For consumers preparing for back-to-school season, smartphones play a number of important roles in the process from price-checking to photo references, according to a new study by AdColony.

AdColony’s first Back to School shopping survey reveals consumer sentiment in regards to purchasing decisions included buying for oneself. Data shows moms are more likely to go back-to-school shopping for their children than dads, at 62 versus 32 percent.

Thirty-eight percent of respondents said they prefer to shop both online and in-store, while 25 percent said they prefer to shop online. Seventy percent of these online shoppers turn to their smartphones, the study found. Mobile advertising is influential to consumers during this time. Just over half (53 percent) said they have purchased something on their mobile device directly from an ad. Seventy-five percent said they would purchase something on their mobile device directly from an ad if the product was relevant to them.

Even those that shop in-store use their phones, AdColony found, and the most popular reason (55 percent) is to compare prices. Shoppers also used their phones to receive special deals and promotions (47 percent), take a picture for reference (41 percent) and look up product reviews (40 percent).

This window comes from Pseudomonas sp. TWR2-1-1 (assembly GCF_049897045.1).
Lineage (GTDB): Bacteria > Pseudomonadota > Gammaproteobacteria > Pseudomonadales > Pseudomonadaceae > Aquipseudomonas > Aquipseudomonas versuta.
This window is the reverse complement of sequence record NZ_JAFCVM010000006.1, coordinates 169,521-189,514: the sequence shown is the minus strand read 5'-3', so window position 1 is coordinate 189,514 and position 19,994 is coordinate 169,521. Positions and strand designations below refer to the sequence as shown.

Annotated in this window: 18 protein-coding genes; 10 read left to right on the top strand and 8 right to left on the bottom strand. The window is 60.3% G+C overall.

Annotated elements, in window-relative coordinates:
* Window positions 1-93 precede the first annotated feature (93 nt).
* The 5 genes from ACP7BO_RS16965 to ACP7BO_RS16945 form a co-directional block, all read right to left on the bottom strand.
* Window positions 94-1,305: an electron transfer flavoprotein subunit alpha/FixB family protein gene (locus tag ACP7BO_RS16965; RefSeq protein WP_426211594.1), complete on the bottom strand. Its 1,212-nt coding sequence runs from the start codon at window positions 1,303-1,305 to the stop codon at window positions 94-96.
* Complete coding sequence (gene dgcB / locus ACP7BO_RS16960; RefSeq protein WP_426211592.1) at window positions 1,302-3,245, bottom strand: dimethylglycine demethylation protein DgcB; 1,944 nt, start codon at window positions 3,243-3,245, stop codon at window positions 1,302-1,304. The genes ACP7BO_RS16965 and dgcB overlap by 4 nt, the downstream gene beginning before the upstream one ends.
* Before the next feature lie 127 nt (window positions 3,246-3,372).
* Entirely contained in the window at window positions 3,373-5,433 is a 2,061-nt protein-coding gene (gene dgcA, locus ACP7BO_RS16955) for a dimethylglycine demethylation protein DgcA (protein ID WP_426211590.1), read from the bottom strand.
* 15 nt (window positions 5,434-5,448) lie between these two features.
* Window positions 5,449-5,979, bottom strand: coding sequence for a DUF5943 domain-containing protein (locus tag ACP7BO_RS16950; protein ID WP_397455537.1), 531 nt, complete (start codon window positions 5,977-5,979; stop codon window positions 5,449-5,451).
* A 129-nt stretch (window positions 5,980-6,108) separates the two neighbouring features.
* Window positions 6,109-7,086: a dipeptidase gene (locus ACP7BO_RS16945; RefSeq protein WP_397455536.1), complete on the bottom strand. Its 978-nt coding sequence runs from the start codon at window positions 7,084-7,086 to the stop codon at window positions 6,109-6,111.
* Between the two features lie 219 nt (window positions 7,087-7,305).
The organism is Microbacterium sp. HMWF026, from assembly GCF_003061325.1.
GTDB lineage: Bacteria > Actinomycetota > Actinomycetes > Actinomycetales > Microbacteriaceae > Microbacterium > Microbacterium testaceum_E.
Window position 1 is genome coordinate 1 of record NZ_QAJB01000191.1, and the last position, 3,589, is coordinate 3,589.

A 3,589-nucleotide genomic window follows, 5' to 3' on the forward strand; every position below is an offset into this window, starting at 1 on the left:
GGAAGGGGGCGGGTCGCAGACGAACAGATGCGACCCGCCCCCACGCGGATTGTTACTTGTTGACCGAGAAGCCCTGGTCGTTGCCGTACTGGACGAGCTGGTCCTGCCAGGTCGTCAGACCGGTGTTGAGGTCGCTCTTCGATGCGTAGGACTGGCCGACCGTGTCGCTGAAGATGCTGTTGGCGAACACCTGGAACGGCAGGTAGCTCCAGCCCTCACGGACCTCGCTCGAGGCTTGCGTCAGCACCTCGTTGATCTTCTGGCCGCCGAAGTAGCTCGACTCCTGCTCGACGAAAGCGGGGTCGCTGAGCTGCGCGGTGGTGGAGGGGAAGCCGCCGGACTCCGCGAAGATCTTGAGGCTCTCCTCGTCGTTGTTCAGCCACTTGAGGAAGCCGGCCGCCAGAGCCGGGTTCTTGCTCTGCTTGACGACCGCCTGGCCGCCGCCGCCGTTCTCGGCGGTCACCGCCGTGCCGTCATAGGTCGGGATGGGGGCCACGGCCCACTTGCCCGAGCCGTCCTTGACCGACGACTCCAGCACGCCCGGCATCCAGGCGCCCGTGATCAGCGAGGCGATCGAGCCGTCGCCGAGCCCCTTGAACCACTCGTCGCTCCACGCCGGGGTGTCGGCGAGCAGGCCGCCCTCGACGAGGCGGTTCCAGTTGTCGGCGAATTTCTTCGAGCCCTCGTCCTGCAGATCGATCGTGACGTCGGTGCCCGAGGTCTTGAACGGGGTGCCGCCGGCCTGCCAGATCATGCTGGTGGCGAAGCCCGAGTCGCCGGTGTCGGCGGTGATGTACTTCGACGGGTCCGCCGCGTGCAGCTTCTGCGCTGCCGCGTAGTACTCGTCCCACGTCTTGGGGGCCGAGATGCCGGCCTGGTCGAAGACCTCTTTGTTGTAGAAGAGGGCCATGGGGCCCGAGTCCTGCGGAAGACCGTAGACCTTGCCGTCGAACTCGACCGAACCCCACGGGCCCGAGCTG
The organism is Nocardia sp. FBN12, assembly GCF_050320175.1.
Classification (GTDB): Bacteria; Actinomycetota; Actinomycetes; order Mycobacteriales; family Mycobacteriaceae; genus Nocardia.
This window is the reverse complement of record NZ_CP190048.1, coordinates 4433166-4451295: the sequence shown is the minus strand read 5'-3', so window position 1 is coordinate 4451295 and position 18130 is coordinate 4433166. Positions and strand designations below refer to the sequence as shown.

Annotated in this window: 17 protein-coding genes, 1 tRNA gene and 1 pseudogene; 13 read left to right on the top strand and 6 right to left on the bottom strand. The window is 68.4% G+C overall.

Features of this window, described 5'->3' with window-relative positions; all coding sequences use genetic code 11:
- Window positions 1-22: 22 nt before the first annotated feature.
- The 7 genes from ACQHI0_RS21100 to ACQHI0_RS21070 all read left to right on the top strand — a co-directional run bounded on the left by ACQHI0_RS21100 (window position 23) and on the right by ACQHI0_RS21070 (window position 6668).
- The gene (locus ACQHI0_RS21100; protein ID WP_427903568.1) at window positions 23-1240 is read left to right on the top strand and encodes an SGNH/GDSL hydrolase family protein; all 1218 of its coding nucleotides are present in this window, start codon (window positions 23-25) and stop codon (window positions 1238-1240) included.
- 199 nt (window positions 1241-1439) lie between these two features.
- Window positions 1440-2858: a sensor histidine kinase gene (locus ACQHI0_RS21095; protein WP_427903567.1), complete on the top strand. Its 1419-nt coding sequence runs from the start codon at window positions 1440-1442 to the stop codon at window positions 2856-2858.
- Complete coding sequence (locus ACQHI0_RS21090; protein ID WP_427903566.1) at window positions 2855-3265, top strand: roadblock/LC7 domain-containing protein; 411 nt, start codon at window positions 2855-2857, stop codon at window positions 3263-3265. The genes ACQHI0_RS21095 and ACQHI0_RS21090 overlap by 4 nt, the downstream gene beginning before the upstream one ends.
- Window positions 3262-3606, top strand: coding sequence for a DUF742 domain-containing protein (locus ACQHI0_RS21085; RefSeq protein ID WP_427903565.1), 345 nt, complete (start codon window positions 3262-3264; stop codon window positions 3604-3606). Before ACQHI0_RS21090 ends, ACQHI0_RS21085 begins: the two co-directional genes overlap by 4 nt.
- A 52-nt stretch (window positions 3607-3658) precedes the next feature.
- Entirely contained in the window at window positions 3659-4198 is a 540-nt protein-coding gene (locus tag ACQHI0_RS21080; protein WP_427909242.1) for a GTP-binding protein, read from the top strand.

Smartphones are also considered an essential school supply, respondents indicated. Nearly all (90 percent) are planning to buy a smartphone for students in middle school, high school or college. Even 20 percent were planning to buy one for their elementary school child.

The National Retail Foundation (NRF) predicts record-level spending of $80.7 billion for back-to-school in 2019, based on its annual consumer survey. College students planned to do 45 percent of their shopping online, and of all online shoppers, a majority are planning to take advantage of sales and free shipping.

The study was conducted via AdColony’s platform and compiles over 1,200 responses from North America, Europe, the Middle East, Africa, Asia-Pacific and Central and South America. Respondents were roughly 50/50 male vs. female with ages ranging from 14 to over 75.